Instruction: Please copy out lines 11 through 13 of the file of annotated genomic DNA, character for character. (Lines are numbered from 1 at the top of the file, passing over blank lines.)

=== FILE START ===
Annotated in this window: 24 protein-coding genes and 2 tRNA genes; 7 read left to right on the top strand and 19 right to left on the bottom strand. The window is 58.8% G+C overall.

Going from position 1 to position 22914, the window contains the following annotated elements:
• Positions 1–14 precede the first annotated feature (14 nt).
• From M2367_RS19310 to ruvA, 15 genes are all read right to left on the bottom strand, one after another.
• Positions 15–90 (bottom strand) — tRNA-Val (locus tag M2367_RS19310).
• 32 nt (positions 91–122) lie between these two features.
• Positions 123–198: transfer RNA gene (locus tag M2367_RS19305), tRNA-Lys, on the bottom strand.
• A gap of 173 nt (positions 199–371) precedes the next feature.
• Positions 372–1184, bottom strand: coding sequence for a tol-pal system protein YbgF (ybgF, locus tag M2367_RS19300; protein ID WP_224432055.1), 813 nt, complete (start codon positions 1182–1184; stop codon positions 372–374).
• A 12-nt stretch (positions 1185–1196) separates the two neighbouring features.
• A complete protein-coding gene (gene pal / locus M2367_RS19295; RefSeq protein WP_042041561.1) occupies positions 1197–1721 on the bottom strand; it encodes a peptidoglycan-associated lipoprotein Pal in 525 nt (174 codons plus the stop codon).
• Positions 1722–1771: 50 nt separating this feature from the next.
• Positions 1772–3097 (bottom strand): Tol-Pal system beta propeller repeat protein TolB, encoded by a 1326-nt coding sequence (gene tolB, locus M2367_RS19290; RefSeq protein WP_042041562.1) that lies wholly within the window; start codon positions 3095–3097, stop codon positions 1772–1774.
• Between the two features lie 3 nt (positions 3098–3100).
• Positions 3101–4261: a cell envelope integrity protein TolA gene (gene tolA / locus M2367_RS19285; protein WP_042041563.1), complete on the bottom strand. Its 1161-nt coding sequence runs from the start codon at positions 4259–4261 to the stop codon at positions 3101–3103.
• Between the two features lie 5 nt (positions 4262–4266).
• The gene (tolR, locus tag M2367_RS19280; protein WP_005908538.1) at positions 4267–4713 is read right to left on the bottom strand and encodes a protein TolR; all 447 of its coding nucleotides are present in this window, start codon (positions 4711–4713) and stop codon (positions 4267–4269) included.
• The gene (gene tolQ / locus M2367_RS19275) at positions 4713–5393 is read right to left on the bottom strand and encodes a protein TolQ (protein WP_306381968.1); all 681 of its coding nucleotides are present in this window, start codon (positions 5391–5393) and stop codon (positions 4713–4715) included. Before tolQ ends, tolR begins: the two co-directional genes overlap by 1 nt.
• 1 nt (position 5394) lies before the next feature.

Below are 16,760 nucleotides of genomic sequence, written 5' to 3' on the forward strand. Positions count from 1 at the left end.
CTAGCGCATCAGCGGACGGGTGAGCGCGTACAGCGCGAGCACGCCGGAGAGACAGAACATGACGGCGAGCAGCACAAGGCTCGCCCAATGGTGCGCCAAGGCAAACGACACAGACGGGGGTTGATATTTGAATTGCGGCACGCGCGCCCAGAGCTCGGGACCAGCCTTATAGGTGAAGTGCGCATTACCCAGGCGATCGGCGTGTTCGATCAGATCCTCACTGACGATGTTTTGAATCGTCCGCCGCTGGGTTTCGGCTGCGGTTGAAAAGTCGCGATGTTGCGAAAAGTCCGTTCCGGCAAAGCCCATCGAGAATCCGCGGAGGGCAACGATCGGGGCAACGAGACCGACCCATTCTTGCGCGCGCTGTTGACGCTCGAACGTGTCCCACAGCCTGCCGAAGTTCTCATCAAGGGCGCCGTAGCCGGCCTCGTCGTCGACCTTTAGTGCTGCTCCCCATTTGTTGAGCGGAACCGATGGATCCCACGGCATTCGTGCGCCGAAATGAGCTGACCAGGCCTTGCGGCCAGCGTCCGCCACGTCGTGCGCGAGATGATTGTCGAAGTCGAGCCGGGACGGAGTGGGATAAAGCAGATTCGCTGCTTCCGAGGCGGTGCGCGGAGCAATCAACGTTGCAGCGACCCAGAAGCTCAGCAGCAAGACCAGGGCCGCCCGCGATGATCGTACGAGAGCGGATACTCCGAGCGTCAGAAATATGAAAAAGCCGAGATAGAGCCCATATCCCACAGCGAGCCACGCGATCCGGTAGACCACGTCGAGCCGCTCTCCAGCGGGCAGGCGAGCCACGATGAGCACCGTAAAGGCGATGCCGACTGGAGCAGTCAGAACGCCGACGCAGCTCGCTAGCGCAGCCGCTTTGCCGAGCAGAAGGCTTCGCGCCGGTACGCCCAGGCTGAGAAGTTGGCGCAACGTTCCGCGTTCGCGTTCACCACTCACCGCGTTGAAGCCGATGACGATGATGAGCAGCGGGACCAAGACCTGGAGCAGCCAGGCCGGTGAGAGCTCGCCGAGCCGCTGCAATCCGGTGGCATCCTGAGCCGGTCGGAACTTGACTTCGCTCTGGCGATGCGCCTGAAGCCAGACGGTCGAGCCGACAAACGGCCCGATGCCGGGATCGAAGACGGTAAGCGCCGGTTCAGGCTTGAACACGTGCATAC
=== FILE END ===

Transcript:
• A complete protein-coding gene (gene pal / locus M2367_RS19295; RefSeq protein WP_042041561.1) occupies positions 1197–1721 on the bottom strand; it encodes a peptidoglycan-associated lipoprotein Pal in 525 nt (174 codons plus the stop codon).
• Positions 1722–1771: 50 nt separating this feature from the next.
• Positions 1772–3097 (bottom strand): Tol-Pal system beta propeller repeat protein TolB, encoded by a 1326-nt coding sequence (gene tolB, locus M2367_RS19290; RefSeq protein WP_042041562.1) that lies wholly within the window; start codon positions 3095–3097, stop codon positions 1772–1774.